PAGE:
Egypt is known for having a unique heritage of martial arts that people still practice regularly without it being invaded by modernism or abandoned by younger generations; “tahtib” is one of them. Thousands of men in Egypt’s rural areas, especially Upper Egypt, still gather on a weekly basis to show off their abilities in winning friendly fights with sticks.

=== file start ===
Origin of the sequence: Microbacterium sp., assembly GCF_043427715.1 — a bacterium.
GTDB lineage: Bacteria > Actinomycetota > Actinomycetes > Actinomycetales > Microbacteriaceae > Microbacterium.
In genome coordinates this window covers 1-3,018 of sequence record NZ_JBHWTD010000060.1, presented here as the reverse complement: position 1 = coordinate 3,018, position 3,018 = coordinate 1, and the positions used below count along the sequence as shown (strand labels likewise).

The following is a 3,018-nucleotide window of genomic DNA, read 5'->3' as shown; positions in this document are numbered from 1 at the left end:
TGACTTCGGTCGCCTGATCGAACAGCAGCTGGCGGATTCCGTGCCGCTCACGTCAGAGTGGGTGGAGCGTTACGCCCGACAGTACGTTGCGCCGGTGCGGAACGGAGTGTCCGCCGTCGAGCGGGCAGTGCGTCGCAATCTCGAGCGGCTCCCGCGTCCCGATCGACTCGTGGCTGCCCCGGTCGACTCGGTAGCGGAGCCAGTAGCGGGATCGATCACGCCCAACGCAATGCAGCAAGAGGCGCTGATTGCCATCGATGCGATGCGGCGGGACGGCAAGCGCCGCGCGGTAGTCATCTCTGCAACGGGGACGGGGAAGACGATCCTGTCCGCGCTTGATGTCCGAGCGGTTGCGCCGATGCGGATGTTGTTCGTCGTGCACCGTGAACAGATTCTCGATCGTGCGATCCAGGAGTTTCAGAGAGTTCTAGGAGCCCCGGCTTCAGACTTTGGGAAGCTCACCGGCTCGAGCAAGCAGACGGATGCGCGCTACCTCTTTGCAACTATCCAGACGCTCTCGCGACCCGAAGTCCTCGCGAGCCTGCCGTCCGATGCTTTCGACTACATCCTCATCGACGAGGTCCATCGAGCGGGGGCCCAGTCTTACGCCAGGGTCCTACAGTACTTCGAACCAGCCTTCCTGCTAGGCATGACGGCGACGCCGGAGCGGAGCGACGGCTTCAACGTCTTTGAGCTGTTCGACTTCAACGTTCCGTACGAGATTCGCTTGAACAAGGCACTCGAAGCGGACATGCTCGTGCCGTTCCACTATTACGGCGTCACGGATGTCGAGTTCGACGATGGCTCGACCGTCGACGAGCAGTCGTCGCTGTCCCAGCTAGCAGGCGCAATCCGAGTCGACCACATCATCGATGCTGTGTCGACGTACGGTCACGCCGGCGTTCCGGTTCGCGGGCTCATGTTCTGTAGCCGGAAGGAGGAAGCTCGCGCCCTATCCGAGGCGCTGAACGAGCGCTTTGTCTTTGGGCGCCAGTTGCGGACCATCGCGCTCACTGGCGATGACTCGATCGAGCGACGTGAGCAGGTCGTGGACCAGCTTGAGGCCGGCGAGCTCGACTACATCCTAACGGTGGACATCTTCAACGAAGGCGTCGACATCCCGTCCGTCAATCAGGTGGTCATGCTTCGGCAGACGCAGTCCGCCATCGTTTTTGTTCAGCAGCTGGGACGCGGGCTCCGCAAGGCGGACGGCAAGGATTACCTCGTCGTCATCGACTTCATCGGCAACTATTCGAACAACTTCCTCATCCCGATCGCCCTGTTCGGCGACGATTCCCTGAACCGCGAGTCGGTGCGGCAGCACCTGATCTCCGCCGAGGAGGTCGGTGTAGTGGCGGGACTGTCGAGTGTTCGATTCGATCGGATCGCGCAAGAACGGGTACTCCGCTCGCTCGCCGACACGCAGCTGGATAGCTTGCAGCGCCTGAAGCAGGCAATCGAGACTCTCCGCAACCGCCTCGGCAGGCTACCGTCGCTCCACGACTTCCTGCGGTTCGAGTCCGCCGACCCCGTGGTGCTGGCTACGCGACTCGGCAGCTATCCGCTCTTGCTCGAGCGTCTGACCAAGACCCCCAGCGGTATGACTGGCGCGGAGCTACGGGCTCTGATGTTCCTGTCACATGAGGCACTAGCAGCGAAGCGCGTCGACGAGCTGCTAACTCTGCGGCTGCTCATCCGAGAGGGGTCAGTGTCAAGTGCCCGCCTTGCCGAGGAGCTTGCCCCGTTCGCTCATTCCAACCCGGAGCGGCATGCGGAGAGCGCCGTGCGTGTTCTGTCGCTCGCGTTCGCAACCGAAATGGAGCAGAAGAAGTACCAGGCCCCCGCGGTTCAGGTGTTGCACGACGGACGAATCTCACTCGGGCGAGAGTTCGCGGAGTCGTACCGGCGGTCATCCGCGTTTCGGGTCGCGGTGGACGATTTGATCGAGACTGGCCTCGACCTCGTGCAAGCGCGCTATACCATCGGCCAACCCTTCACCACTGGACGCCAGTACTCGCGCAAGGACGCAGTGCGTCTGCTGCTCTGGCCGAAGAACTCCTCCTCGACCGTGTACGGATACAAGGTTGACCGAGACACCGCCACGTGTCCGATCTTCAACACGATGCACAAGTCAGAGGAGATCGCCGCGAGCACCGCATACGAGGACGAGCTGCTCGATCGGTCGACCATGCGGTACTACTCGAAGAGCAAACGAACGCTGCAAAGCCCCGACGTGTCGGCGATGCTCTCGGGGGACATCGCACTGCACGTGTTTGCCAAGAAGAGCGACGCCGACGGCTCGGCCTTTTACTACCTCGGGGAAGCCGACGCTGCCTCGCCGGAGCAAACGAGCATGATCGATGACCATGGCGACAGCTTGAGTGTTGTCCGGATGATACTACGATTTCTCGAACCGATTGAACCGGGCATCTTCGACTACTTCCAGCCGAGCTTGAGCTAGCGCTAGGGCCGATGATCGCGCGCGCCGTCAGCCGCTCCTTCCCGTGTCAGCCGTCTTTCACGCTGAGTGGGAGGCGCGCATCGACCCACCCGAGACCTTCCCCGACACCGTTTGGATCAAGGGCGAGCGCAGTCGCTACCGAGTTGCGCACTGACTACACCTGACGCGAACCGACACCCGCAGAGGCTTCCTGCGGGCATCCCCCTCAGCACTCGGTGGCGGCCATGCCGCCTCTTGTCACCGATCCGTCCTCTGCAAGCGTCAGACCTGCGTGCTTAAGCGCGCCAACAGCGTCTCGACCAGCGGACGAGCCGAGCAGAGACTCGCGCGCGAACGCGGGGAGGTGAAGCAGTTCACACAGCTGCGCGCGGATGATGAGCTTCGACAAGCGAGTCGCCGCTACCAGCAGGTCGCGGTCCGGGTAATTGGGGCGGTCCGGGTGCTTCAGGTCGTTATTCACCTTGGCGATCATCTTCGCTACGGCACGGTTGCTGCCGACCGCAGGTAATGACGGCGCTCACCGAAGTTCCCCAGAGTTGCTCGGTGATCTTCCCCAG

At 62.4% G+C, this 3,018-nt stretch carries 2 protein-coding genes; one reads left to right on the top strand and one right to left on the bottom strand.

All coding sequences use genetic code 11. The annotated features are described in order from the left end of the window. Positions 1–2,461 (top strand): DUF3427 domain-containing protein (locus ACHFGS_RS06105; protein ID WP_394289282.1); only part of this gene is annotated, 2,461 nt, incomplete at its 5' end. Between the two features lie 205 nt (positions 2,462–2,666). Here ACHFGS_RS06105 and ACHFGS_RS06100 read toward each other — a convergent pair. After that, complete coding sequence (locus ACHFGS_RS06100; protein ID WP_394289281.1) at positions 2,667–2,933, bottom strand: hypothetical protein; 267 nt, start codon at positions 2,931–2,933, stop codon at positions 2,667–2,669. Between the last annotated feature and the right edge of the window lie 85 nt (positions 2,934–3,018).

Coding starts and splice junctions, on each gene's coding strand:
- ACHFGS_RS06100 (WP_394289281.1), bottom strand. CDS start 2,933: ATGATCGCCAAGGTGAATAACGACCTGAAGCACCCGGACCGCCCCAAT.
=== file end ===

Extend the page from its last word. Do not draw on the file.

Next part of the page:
One of the oldest recorded martial arts, Tahtib (Egyptian Arabic: تحطيب ) is an African Martial Art originating along the Nile River cultures of Egypt and Nubia. This stick-fighting martial art was originally named fan a’nazaha wa-tahtib (“the art of being straight and honest through the use of stick”). The original martial version of tahtib later evolved into a various folk dances with wooden sticks; Ra’s el assaya (Egyptian Dance of the Stick) and the African-American Stick Dance respectively. Although it mostly exists as mock combat accompanied by music, there are still combative branches of the martial art surviving today.